Microsoft Research has revealed a potential flaw in verifiable e-voting machines through which fraudsters could easily use discarded ballot receipts as a guide for altering votes. Fortunately, the researchers also offered a solution -- linking new receipts to previous ones with cryptographic hashes -- but that alone won't make e-voting entirely secure, they cautioned.
Unlike the first generation of controversial e-voting machines, which lacked printing capabilities and suffered other back-end insecurities, new models from such companies as Scantegrity, Prêt à Voter, VeriScan, Helios, and MarkPledge can print out receipts. Not only can voters check the printouts to confirm their votes were cast correctly, they can also later compare their receipts against published election data.
The problem with the new generation of verifiable voting machines, according to the report (PDF), is that most people are highly unlikely to retain their receipts for future vote verification. However, ill-intentioned individuals could get their hands on those receipts -- by rummaging through garbage cans at voting centers, for example, or through social engineering techniques -- then use insider connections to change votes to their preferred candidate.
Using the discarded receipts as a guide for changing votes would be ideal, as they would represent voters with no intention of verifying their votes later. "Suppose that it is known that 5 percent of voters are expected to verify their receipts in an election," the report says. "With a standard design, an insider that randomly alters 10 ballots would escape detection about 60 percent of the time."
The mitigation to this "trash attack," according to the report, is to tweak the voting machines such that each voter receives a receipt and each one includes a cryptographic hash of the voting data from the previously cast ballot. "The idea of a running hash is certainly not new. Hash chains are a common cryptographic tool and are found in many protocols," according to the report.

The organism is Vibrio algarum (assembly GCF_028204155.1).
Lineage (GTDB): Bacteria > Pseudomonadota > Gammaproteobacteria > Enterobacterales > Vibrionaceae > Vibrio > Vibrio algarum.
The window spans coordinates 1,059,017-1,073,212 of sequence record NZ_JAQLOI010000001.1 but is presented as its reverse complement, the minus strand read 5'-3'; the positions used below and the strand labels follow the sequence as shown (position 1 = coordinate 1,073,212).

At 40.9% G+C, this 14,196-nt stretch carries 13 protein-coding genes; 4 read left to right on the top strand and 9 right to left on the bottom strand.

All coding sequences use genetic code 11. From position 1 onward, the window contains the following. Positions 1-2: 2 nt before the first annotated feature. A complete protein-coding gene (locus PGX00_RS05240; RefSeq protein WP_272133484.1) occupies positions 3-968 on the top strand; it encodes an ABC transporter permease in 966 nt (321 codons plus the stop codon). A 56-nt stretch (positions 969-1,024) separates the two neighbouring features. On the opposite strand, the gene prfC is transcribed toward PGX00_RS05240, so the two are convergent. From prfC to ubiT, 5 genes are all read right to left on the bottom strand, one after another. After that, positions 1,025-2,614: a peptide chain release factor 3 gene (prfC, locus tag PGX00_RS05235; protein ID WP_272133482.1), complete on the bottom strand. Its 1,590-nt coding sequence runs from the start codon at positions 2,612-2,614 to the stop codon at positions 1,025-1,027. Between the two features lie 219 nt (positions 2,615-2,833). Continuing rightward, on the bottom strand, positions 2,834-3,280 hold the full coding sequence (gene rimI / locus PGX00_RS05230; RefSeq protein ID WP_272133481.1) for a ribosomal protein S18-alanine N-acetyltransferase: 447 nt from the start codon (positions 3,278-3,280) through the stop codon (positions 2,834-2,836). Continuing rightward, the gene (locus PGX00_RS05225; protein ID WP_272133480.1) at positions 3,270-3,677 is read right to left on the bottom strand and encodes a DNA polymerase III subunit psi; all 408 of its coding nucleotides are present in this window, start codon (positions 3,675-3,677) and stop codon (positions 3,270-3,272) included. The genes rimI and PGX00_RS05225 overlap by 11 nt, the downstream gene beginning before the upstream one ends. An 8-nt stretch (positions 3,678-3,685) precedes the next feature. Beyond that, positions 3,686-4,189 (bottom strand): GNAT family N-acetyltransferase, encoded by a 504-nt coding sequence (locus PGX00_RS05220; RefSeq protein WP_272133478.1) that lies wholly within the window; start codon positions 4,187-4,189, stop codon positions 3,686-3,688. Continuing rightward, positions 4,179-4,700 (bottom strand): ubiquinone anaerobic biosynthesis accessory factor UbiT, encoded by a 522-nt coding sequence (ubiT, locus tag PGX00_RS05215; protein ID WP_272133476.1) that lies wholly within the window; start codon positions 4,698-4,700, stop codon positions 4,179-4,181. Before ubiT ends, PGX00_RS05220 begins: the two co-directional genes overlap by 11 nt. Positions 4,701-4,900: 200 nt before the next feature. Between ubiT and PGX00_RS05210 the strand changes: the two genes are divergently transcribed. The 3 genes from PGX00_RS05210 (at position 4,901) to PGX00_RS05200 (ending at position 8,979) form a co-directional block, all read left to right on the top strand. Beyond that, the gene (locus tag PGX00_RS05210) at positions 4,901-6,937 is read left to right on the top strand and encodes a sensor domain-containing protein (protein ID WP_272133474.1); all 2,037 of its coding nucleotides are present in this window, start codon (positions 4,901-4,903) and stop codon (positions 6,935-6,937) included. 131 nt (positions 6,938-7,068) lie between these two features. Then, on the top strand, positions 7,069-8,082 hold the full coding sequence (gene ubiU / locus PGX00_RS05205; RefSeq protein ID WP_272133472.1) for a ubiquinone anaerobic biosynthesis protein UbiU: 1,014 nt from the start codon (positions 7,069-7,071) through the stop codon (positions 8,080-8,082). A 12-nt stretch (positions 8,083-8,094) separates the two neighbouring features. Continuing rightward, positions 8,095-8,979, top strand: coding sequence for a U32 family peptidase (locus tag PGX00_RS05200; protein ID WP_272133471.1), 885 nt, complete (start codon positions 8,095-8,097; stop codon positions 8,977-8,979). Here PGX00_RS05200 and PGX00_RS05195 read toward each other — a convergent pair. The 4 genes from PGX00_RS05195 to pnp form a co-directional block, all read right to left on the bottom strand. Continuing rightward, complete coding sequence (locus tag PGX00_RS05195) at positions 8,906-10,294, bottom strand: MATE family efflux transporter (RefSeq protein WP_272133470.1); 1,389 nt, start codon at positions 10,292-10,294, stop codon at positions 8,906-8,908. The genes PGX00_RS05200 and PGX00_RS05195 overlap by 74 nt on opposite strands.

What that would mean: If Voter A and Voter B were to cast votes one after the other from the same machine, Voter B's receipt would include proof of whom he voted for as well as proof of whom Voter A had selected -- again, in cryptographic hash form, so Voter B would not actually know Voter A's identity nor whom he voted for. If an insider got his hands on Voter A's receipt and was able change A's vote, that insider would risk the fact that Voter B's receipt could be used to verify Voter A's original vote intent. That risk would be present for every single printed receipt, making it far riskier and more difficult to get away with voter fraud.
Notably, the authors of the report stress that their fix would still not ensure fully secure and verifiable e-voting system, but rather would provide a lower-cost Band-Aid. "A complete verifiable election system has many components, including a voter interface, a back-end tallying process, a public verification process, and a dispute resolution process," wrote Microsoft researcher Josh Benaloh and DecisionSmith's Eric Lazarus.
This Microsoft Research report offers a fine example of how electronic-voting systems have improved to a degree, but it also shows that there's a lot of work to be done to make e-voting truly secure and verifiable. The fact that so many lawmakers have continued to drag their feet on this issue, even in light of documented controversies surrounding e-voting over the past several years, suggests at best an abysmally high level of technical ignorance among elected officials. At worst, it implies a general disregard for the democratic process on which this country was founded, a high level of corruption, or some combination thereof.
This story, "E-voting remains insecure, despite paper trail," was originally published at InfoWorld.com. Get the first word on what the important tech news really means with the InfoWorld Tech Watch blog. For the latest developments in business technology news, follow InfoWorld.com on Twitter.